Olinda Ranch: This is known as one of the more expensive neighborhoods in Brea. The rent here is about 1.5 times more than the city's average. You'll find horse property, condos and parks in this neighborhood. Break out the piggy bank.

Brea Chem: This is an urban neighborhood with mostly houses and some high-rise apartments. Compared to most of Brea and SoCal in general, this area is pretty walkable, which fits with its hip reputation. Oh yeah, and its vacancy rate is practically zero, so you'd better start searching for rentals fast.

Country Hills: This area is within a short distance of Brea Mall, CSU Fullerton, and various golf courses, to name a few attractions. It is also near major freeways that include Highway 57 and I-5. Its close proximity to both the Brea Chem and Olinda Hills neighborhoods means these areas share some amenities.

Park Paseo: Most of the rentals in this area are on the small side, with one bedroom on average. The high rises and houses here tend to be about 40 years old, so this isn't exactly a new neighborhood. But like some of the other urban areas in Brea, it is possible to get around on foot, as long as you don't need to go far.

West Brea: The rental prices in West Brea tend to be affordable, and there are lots of high rise apartments and rental homes to choose from in this urban area. This is another walkable, trendy neighborhood with a mix of owners and renters living here.

Downtown Brea: This is one of the least-expensive parts of Brea, and the lower rent prices show it. And there's more good news if you're considering this neighborhood: Brea Mall is located downtown! In fact, this is pretty much the centerpiece of the area since it has more than a million square feet and is a premier mall in SoCal.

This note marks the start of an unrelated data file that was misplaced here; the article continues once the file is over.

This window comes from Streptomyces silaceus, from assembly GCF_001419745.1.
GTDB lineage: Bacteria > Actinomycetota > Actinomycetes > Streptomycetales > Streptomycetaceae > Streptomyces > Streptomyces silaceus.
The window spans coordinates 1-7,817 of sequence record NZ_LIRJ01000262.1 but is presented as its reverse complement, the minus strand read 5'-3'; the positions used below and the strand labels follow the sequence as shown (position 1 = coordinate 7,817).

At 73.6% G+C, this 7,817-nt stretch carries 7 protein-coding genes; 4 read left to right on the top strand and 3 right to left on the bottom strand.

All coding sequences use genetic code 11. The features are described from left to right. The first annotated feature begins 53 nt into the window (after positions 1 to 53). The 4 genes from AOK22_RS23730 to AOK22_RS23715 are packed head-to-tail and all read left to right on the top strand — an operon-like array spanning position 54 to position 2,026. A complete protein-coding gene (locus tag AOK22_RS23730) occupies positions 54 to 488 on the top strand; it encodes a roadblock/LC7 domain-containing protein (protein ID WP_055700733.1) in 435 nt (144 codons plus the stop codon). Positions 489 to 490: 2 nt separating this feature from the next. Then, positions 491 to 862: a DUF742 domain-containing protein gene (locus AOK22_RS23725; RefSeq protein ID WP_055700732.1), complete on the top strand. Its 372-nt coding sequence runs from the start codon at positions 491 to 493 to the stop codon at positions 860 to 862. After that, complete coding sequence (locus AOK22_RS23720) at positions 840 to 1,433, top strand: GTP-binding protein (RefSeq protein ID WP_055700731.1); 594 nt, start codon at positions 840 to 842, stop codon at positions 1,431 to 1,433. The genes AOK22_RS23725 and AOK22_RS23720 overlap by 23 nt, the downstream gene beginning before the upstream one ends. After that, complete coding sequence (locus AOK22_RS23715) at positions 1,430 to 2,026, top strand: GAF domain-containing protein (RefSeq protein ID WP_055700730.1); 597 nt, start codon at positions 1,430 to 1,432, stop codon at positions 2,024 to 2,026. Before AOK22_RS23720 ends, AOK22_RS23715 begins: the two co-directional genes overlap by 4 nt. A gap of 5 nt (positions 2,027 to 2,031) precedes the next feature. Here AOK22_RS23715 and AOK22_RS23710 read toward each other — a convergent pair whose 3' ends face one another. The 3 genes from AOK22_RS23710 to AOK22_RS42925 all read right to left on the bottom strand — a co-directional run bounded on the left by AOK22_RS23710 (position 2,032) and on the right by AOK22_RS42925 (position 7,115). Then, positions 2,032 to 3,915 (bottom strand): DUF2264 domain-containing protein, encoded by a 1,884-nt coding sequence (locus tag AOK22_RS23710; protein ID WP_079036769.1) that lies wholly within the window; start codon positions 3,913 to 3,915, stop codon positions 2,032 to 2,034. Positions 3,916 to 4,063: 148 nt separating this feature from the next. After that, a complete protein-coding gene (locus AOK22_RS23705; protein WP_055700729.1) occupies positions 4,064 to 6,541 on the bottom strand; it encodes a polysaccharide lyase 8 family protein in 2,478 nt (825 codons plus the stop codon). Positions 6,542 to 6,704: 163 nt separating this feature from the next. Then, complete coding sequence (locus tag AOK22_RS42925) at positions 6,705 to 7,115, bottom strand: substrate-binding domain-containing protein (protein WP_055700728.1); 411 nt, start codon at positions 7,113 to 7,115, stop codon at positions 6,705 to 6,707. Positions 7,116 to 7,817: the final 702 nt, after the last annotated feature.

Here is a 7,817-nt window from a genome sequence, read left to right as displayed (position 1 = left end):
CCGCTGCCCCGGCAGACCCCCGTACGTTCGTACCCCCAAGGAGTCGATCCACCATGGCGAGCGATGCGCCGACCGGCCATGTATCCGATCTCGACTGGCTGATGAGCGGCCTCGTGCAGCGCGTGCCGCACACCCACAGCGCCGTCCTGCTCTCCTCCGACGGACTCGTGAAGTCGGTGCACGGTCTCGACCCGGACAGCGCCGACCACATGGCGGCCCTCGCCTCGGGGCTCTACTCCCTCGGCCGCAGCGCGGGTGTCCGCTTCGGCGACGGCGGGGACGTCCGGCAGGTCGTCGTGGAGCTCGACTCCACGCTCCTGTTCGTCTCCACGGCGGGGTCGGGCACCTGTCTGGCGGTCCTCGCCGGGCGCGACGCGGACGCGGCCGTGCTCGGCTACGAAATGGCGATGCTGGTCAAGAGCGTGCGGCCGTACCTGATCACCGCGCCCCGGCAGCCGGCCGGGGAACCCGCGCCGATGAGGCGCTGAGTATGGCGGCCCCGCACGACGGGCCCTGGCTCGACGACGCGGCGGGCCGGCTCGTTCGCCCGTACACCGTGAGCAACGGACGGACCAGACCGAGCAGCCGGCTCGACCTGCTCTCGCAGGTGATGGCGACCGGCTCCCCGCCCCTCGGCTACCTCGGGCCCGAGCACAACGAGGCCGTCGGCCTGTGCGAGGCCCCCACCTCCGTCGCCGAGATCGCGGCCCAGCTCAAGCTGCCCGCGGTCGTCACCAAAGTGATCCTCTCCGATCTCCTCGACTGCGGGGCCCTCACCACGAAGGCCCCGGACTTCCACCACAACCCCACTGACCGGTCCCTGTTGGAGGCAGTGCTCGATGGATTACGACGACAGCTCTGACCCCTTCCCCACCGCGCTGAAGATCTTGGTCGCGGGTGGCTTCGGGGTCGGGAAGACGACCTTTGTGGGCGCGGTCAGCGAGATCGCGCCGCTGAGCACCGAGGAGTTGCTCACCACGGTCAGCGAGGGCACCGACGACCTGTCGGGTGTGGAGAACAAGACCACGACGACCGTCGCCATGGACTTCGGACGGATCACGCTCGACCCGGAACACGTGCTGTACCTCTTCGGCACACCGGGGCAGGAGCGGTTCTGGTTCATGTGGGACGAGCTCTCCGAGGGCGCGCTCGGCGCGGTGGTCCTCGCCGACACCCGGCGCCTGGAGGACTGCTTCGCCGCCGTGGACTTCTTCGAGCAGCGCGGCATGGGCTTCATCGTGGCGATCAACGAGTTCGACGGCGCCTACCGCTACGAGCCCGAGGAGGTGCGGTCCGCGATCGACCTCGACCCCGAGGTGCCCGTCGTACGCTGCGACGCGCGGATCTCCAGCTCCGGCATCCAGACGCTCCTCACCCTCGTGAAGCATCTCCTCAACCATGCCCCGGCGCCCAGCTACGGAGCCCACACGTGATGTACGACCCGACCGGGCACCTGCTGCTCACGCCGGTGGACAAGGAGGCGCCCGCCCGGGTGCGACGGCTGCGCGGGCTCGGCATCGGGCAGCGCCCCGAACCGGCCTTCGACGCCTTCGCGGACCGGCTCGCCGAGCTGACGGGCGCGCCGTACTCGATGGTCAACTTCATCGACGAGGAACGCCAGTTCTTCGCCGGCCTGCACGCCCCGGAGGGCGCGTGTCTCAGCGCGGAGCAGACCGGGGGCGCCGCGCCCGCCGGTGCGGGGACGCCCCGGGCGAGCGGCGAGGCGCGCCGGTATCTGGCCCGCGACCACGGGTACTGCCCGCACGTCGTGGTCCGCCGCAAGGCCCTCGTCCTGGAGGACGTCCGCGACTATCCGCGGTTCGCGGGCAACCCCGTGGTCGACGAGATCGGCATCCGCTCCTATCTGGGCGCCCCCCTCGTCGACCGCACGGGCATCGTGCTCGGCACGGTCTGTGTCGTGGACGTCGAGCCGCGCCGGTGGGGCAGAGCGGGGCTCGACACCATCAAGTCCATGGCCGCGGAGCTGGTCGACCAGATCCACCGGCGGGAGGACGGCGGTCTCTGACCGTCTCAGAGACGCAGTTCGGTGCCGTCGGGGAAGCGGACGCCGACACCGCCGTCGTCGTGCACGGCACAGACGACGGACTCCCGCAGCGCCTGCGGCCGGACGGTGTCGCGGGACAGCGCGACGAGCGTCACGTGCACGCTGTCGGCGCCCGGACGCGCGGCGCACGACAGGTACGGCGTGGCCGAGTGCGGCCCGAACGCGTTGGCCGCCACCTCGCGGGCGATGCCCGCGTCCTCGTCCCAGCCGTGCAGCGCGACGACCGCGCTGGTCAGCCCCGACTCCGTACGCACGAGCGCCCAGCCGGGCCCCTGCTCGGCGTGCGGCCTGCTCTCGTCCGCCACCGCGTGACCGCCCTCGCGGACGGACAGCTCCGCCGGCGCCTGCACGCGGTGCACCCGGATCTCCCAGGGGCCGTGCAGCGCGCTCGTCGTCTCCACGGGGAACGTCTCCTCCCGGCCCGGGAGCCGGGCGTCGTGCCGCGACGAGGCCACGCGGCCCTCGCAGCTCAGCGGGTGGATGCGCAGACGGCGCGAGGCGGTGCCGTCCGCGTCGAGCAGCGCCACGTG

Living in Brea

As in many Southern California cities, you need a car to live in Brea, especially if you don't live within walking distance of your job. There's some public transportation, mostly consisting of buses, but it could take days (okay, hours) to get to nearby cities by bus.

If you live and work in downtown Brea, you might just make it without a car. If you're lucky enough to live close to Brea Mall, you can easily walk to local parks, the library, and of course, lots of stores.

Many of the locals spend their days working, but they certainly make time to have fun on the weekends. When you live in Brea, it's a short drive to world-class shopping areas, famous theme parks, downtown Los Angeles, and the beach. So quit procrastinating; it's time to check out the rentals in this city!

Rent Report
Brea

February 2018 Brea Rent Report

Welcome to the February 2018 Brea Rent Report. Brea rents remained steady over the past month. In this report, we'll evaluate trends in the Brea rental market, including comparisons to cities throughout the metro, state, and nation.

Brea rents held steady over the past month

Brea rents have remained flat over the past month, however, they are up significantly by 5.0% year-over-year. Currently, median rents in Brea stand at $1,740 for a one-bedroom apartment and $2,230 for a two-bedroom. Brea's year-over-year rent growth leads the state average of 4.1%, as well as the national average of 2.6%.

Rents rising across the Los Angeles Metro

Throughout the past year, rent increases have been occurring not just in the city of Brea, but across the entire metro. Of the largest 10 cities that we have data for in the Los Angeles metro, 9 of them have seen prices rise. Here's a look at how rents compare across some of the largest cities in the metro.

  • Los Angeles proper has the least expensive rents in the Los Angeles metro, with a two-bedroom median of $1,730; the city has also seen rents fall by 1.4% over the past month, the biggest drop in the metro.
  • Garden Grove has seen the fastest rent growth in the metro, with a year-over-year increase of 10.9%. The median two-bedroom there costs $2,100, while one-bedrooms go for $1,630.